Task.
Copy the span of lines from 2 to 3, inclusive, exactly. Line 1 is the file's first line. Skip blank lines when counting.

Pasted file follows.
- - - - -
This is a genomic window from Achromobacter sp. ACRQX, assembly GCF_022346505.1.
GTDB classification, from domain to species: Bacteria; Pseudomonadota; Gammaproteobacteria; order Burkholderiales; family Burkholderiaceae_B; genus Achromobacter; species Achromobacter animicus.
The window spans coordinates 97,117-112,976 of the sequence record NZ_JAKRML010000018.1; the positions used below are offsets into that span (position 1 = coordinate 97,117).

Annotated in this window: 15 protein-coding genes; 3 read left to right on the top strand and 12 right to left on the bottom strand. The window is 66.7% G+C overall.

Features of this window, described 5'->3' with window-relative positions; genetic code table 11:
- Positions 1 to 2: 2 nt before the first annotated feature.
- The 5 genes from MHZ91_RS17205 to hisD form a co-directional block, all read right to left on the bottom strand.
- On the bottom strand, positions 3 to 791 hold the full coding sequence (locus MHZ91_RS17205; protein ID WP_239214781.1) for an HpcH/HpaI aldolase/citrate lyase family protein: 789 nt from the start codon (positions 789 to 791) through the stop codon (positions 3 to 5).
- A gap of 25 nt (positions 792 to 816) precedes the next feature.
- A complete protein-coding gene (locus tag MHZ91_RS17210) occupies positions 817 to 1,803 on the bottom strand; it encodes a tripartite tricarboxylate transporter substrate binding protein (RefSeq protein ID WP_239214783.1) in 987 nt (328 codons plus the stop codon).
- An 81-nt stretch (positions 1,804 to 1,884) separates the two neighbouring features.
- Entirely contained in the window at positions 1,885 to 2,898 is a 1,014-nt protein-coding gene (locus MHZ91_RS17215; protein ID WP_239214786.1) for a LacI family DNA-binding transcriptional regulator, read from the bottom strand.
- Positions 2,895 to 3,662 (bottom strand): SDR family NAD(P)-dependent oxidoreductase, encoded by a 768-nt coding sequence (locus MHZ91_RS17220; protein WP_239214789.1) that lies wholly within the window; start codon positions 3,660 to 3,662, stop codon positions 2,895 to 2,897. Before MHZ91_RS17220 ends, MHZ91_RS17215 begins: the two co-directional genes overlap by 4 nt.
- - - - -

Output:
GTDB classification, from domain to species: Bacteria; Pseudomonadota; Gammaproteobacteria; order Burkholderiales; family Burkholderiaceae_B; genus Achromobacter; species Achromobacter animicus.
The window spans coordinates 97,117-112,976 of the sequence record NZ_JAKRML010000018.1; the positions used below are offsets into that span (position 1 = coordinate 97,117).